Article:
There are several scents that are toxic to cats and can cause health problems ranging from mild to severe. Many essential oils, such as tea tree oil, peppermint oil, and citrus oil, are toxic to cats and can cause symptoms like vomiting, diarrhea, and difficulty breathing. Certain types of lilies, such as Easter lilies and tiger lilies, are highly toxic to cats and can cause kidney failure. These oils are often used in cleaning products and can cause respiratory problems in cats if they are inhaled. Many household cleaners, such as bleach and ammonia, are toxic to cats and can cause irritation to the eyes, nose, and throat. Mothballs contain chemicals that are toxic to cats and can cause symptoms like vomiting, diarrhea, and seizures. If you suspect that your cat has been exposed to a toxic scent or substance, it is important to contact your veterinarian immediately for advice and treatment.

Can the smell of peppermint hurt cats?

Peppermint oil, like many other essential oils, contains various chemical compounds, including phenols and phenolic compounds. These compounds are responsible for many of the beneficial properties associated with peppermint oil, such as its antibacterial, anti-inflammatory, and antioxidant effects. However, while these compounds may be beneficial in certain contexts, they can also be harmful to cats if ingested or applied topically in high concentrations. Phenols and phenolic compounds can irritate the skin and mucous membranes, and they can also be toxic to the liver and other organs if ingested in large amounts.

Is Vicks VapoRub toxic to cats?

Yes, Vicks VapoRub can be toxic to cats. Vicks VapoRub contains several ingredients that are potentially harmful to cats if ingested or applied topically. The most concerning of these ingredients is camphor, which is a type of terpene that can cause a range of adverse effects in cats, including tremors, seizures, respiratory distress, and liver damage. Ingesting even a small amount of Vicks VapoRub can be dangerous for cats, and applying it topically can also be harmful if the cat licks or ingests the product. For this reason, it's generally recommended to avoid using Vicks VapoRub or any other similar products on or around your cat, especially without consulting with your veterinarian first.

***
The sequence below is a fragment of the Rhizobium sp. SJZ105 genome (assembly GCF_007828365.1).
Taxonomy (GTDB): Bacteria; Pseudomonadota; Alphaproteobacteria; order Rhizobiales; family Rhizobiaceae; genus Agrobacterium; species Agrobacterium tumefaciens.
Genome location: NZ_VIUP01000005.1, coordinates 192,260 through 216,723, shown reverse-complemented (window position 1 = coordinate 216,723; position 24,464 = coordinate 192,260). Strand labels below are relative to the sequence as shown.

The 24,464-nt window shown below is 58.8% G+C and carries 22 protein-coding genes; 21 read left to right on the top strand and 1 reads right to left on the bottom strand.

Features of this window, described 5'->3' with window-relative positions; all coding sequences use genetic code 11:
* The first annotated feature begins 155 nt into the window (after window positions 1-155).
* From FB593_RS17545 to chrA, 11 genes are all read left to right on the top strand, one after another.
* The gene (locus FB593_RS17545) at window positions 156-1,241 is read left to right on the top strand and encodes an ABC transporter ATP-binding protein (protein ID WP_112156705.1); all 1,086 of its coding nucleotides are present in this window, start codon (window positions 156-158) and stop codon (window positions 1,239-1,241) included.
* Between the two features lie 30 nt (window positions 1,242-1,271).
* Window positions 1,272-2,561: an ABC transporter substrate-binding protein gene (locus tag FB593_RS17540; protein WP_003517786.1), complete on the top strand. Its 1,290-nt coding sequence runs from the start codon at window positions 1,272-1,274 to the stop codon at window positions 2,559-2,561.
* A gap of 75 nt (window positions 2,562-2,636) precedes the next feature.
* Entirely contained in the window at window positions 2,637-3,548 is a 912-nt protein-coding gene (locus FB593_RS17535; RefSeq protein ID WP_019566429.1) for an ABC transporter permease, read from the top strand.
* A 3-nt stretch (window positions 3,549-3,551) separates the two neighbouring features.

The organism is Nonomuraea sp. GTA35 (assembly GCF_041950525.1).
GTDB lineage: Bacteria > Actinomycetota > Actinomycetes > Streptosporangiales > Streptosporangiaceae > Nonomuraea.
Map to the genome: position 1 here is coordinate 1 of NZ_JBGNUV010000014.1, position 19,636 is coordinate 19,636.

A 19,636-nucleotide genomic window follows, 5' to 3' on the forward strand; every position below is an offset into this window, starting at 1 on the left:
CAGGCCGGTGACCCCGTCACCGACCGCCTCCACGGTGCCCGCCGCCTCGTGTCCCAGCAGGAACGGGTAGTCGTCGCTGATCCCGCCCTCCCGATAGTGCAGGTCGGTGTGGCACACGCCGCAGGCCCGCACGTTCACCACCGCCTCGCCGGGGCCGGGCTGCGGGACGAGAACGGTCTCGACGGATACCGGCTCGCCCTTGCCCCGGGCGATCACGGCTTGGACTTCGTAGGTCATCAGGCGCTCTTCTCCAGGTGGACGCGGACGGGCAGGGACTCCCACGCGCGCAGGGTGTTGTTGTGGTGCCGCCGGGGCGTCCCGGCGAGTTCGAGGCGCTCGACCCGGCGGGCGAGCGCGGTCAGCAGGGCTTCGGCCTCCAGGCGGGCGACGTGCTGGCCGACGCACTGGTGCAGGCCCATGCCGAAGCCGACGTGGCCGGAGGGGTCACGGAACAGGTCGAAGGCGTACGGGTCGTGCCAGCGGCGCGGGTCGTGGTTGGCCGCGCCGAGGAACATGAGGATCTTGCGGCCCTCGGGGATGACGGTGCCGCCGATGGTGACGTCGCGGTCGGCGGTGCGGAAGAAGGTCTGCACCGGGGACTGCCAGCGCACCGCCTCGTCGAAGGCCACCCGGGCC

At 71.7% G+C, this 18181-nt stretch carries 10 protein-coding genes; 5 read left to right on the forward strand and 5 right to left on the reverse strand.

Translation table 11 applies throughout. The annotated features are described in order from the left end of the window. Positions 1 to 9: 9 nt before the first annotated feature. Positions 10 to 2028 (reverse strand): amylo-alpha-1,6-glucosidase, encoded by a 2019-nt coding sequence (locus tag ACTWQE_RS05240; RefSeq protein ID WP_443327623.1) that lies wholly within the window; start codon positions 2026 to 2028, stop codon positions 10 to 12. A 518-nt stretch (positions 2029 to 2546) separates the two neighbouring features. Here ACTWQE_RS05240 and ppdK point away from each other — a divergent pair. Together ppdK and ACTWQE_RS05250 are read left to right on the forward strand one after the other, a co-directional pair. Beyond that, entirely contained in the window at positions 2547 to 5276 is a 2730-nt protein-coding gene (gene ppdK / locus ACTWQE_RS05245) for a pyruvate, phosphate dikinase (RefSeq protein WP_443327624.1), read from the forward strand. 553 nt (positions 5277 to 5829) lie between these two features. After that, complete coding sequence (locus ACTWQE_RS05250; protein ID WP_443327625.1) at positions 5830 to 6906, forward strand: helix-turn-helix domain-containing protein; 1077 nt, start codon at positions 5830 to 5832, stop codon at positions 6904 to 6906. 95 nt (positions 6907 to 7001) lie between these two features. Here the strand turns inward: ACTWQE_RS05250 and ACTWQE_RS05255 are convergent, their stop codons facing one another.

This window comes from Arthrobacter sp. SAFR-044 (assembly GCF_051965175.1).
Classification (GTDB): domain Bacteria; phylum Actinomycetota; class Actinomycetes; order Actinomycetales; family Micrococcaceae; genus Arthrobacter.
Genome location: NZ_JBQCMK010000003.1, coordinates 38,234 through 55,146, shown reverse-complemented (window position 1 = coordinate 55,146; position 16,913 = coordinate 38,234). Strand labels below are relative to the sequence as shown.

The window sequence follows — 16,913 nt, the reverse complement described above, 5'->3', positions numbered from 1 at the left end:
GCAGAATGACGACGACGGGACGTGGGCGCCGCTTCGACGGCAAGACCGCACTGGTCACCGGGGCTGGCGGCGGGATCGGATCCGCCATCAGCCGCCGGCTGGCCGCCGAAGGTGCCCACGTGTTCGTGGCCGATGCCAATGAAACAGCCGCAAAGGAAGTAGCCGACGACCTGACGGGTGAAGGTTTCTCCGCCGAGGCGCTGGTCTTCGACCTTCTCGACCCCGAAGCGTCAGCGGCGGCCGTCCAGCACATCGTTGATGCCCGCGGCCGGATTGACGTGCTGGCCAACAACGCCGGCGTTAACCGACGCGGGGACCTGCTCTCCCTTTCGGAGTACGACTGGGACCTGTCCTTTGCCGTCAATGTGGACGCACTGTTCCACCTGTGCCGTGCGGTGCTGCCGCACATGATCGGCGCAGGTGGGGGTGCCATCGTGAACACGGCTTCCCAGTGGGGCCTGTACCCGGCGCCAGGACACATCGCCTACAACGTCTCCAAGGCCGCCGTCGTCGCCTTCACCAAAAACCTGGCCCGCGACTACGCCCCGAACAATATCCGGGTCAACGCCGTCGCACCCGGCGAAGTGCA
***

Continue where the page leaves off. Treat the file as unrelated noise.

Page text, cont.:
Are lemons toxic to cats?

The stems, leaves, seeds, and peels of citrus fruits can be dangerous to cats, as they contain varying levels of citric acid and essential oils that can be irritating to a cat's nervous system. These parts of the citrus fruit can also contain other compounds that may be toxic to cats. For example, citrus leaves and stems contain a chemical compound called psoralen, which can cause photosensitivity and skin irritation in cats. Additionally, citrus seeds contain small amounts of a toxic compound called amygdalin, which can cause gastrointestinal upset and even cyanide poisoning in cats if ingested in large amounts.

What spices do cats hate?

Pepper, curry, and cinnamon are all spices that may have strong aromas and flavors that some cats may find unpleasant or overwhelming. While there is no definitive list of spices that cats universally dislike, some cats may be sensitive to the strong, pungent aromas of these spices. Some cats may also find the smell of citrus or menthol to be unpleasant or overwhelming.